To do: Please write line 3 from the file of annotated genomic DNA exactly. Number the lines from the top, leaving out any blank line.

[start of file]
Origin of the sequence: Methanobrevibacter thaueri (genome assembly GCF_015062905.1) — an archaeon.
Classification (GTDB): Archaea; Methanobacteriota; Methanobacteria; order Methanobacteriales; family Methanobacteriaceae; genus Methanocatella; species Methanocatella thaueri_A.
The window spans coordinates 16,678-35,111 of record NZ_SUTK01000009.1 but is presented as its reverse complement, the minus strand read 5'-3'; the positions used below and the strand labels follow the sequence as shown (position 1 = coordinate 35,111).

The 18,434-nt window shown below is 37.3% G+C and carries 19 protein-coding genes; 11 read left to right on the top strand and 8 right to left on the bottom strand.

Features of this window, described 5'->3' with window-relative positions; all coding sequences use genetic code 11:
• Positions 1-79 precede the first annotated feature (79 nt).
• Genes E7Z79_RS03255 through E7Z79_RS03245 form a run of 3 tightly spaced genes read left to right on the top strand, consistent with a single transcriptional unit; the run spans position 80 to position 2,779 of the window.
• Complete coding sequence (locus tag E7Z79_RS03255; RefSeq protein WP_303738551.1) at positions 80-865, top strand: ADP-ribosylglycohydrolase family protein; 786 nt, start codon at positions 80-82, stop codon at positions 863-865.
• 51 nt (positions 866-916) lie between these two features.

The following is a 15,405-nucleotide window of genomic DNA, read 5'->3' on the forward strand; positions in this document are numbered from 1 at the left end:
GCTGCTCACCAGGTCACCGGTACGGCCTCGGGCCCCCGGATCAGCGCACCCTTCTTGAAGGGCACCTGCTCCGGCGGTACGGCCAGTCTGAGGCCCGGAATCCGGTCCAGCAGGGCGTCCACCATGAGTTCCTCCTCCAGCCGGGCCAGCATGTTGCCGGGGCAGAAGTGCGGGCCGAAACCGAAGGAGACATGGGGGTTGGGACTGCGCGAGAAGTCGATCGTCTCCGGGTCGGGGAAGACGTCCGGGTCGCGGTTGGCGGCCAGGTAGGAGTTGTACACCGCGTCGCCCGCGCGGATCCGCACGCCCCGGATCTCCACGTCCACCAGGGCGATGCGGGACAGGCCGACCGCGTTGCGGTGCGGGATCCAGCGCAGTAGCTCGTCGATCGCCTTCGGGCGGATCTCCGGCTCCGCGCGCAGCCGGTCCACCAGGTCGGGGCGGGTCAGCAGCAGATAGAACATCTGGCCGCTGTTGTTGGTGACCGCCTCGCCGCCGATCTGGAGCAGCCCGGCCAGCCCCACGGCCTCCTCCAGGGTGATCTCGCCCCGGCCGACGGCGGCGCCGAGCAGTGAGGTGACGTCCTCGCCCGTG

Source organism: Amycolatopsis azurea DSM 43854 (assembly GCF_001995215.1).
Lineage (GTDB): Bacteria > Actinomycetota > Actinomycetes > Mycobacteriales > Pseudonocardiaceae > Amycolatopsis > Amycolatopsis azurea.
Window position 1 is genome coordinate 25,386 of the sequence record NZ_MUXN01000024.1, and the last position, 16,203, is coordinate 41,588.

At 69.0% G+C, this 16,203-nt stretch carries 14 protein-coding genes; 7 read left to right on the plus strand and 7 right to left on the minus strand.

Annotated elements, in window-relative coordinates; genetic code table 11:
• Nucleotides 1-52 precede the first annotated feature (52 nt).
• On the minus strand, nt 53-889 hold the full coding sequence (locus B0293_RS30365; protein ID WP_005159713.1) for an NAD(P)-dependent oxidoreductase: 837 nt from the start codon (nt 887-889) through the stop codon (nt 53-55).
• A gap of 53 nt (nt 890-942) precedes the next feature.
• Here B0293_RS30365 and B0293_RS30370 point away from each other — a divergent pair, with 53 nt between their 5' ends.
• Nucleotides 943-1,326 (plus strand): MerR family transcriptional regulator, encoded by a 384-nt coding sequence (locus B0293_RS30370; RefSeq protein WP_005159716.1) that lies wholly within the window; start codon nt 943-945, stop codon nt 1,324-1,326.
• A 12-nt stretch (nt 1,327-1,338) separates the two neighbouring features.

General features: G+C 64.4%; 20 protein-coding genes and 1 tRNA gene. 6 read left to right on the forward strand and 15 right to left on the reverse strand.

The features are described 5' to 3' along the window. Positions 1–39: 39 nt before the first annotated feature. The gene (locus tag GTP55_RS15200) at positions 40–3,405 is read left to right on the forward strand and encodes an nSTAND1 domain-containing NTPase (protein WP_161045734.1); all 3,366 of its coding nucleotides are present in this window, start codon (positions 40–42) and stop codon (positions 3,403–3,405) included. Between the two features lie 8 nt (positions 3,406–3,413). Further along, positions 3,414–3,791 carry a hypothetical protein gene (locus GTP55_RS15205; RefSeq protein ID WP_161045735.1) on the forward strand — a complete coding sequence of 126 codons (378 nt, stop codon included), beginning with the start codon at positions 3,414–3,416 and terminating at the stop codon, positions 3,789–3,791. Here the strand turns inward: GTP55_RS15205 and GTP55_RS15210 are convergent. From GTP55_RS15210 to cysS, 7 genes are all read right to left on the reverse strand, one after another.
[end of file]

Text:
The window spans coordinates 16,678-35,111 of record NZ_SUTK01000009.1 but is presented as its reverse complement, the minus strand read 5'-3'; the positions used below and the strand labels follow the sequence as shown (position 1 = coordinate 35,111).